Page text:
Delayed Cord Clamping is literally what it says – delaying the clamping of your umbilical cord after your baby is born.
Scientists have shown that by waiting as little as 2 minutes after birth, your child can get an extra 33% of blood which can dramatically reduce the possibility of iron deficiency in their first 6 months of life.
Your umbilical cord and placenta hold approximately 240ml of blood. Of this, 100 – 130 ml of blood will transfer to your baby naturally, no matter how long you delay cord clamping for (as is shown by the image below from the British Medical Journal)
Some Important notes to Consider when making this decision:
- About 80 ml of blood is transferred to your baby during the first minute of delayed cord clamping. After 3 minutes there is only an additional 20ml which is transferred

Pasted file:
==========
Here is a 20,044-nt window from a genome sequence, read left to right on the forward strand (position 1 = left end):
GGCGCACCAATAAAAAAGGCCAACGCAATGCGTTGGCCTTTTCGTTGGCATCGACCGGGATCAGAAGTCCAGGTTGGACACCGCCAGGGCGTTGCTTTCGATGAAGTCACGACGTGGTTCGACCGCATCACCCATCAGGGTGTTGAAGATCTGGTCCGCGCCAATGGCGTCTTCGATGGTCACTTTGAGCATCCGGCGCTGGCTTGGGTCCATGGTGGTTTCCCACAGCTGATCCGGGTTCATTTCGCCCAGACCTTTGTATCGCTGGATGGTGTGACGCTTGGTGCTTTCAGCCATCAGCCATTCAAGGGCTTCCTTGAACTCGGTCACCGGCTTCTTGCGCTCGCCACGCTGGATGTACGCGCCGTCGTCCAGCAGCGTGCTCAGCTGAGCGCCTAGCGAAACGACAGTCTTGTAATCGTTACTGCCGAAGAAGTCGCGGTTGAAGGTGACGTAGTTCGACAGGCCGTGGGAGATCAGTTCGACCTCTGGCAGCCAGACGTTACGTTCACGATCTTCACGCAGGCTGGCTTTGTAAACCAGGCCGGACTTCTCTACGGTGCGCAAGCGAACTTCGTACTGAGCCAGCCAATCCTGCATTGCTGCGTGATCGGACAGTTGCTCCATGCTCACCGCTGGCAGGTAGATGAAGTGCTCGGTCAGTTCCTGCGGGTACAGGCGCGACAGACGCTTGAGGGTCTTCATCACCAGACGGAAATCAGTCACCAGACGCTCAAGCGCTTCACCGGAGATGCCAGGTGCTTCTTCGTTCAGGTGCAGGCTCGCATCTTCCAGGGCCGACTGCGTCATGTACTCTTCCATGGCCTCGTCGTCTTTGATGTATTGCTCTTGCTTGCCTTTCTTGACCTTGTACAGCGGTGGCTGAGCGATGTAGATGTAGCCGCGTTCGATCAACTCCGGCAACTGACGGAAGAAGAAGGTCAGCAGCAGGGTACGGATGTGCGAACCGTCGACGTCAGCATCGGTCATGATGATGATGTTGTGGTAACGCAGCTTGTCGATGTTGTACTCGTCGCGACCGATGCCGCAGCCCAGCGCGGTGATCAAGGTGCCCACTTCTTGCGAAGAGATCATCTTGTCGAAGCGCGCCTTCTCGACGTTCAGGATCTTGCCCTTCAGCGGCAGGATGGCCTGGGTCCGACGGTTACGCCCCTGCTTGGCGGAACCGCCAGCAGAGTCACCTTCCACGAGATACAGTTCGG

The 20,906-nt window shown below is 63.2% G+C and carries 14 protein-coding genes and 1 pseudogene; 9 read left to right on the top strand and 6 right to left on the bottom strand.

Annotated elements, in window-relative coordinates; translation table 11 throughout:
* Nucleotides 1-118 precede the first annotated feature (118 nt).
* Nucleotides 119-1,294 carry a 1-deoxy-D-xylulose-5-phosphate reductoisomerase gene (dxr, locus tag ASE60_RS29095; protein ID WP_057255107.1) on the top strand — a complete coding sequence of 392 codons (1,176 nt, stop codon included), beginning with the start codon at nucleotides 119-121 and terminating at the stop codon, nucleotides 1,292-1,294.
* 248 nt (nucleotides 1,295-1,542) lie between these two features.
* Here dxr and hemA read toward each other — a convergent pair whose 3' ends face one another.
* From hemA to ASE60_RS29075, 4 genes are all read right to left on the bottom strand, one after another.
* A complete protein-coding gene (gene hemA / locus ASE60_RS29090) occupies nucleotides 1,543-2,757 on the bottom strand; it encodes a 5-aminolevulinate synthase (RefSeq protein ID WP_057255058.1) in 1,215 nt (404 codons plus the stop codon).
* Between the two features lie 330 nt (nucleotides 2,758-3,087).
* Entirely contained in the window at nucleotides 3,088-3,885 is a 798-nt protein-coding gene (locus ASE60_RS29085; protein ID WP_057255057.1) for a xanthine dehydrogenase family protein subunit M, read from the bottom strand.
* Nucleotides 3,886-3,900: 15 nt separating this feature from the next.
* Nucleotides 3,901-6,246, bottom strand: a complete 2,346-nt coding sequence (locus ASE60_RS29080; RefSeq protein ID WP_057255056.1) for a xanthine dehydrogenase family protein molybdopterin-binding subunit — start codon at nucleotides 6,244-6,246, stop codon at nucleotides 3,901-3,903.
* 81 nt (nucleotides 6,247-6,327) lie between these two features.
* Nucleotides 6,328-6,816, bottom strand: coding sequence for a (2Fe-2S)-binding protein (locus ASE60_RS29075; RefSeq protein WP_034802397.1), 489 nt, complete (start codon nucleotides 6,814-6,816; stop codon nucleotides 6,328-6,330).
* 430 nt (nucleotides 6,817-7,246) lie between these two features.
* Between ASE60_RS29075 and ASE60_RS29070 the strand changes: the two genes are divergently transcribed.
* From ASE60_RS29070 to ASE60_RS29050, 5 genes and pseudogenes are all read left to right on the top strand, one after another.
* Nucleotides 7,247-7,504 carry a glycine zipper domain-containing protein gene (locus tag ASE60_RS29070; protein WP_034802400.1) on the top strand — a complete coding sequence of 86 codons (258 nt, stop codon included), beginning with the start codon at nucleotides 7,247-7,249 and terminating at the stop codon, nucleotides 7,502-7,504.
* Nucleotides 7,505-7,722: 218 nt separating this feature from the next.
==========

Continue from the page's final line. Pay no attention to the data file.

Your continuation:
- The World Health organisation recommends that delayed cord clamping happens between 2 and 5 minutes after birth
- Once the blood in the umbilical cord has coagulated, it cannot be absorbed by the baby and cannot be stored either as the stem cells are lost
- Delaying cord clamping will help prevent iron deficiency developing in newborn babies
- In some circumstances delayed clamping is not possible. This can occur when general anaesthesia is used on the mother in c-section deliveries. If you are planning a C-Section, and would like more information, please get in touch and we will advise you on the best procedure.
- Combined delayed cord clamping and storage have been done on many occasions and we recommend it to all our parents
- If you wish to donate your stem cells to the NHS or ANT you will not be able to delay cord clamping